By Teresa Varley
Ben Roethlisberger was surrounded on Wednesday by the best protection the quarterback will receive all season.
Nothing against his offensive linemen, but the protection came from Torro and Atos, two K-9 Unit City of Pittsburgh Police Dogs that were purchased through a grant provided by The Ben Roethlisberger Foundation.
As Roethlisberger announced the grants to the City of Pittsburgh, Allegheny County and other local municipalities, the dogs stood on either side with their handlers, serving as an intimidating force.
"I have talked to some officers that are friends and they have said they would rather have a dog as a partner than a person because they are more dependable sometimes," said a smiling Roethlisberger. "You see a dog out there in action and it's pretty impressive."
The grants are a continuation of a program Roethlisberger introduced during the season where he provided a grant to a police or fire departments in every city where the Steelers played last season. He also provided a grant based on each Steelers home game, with it going to the local police departments.
"We are grateful for his contribution to the City of Pittsburgh," said Pittsburgh Mayor Luke Ravenstahl. "When we look at the issues facing our city, crime is one of the main issues. Being able to have an active police force with K-9 dogs is very important. For Ben to step up like he has is critically important. He has continued the legacy of the Pittsburgh Steelers in giving back to the community. This is something he doesn't have to do but he does it anyway."
The idea for providing the grants for the dogs stemmed from a K-9 dog being shot in killed in Roethlisberger's hometown of Findlay, Ohio two years ago. He stepped in and provided the resources for the department to purchase another dog. His love of dogs was also a driving factor, along with his respect for what law enforcement does.
"I am lucky I am able to do this," said Roethlisberger, who would like to make the program a yearly endeavor. "I feel fortunate to be able to give back in many ways. I think the police forces are very underappreciated in what they do. They are not thanked enough. To be able to do this is a thank you from me."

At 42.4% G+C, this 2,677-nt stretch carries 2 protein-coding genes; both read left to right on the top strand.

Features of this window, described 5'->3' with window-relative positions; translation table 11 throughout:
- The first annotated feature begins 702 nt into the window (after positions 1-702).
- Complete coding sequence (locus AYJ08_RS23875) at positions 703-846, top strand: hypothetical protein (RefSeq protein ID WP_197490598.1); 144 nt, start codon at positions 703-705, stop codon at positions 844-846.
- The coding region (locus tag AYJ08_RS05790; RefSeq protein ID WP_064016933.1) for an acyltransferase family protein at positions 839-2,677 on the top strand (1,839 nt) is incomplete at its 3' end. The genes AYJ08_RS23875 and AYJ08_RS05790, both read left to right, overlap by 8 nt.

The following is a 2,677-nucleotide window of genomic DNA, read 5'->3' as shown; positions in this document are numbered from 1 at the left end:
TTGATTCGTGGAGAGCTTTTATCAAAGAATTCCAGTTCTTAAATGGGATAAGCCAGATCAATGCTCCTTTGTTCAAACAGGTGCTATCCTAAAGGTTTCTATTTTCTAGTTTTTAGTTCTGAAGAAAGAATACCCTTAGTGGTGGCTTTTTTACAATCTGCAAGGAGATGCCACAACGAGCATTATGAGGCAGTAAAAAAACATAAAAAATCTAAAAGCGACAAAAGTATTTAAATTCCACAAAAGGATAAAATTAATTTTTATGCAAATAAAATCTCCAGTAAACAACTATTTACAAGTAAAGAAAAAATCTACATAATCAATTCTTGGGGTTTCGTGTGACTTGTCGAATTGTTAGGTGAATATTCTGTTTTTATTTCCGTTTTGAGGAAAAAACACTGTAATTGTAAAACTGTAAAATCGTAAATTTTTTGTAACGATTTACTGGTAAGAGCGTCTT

Roethlisberger and his father Ken reviewed all of the applications that came in for the grants from different police departments and along with several others made the decisions on the grants based on overall need. With the help of key sponsors the Allegheny County District Attorney's Office, Cochran Motors and Highmark, Inc., the funds were provided to many needy municipalities.
"If it wasn't for this grant we wouldn't be getting a K-9," said Chief Vernon Barkley from Heidelberg Borough Police Department. "Heidelberg is growing to a degree. We have increased our drug arrests as it is now, but we can make a lot more with a K-9. We also have an older population and a lot of times those people wander away and we can use it for tracking. It's also going to be an officer safety factor."
Roethlisberger's generosity was definitely felt by all of the police departments who are recipients of the grants, especially the City of Pittsburgh.
"Ben has stepped forward," said Pittsburgh Police Chief Nate Harper, who was among those looking on while a demonstration of the dog's skills took place. "It's an expensive tool. A lot of training goes into these dogs. When we have someone such as Ben help absorb the cost and pay for the dogs it's a very good partnership.
"Ben shining a light on it and showing what a valuable asset they are to the department is very critical."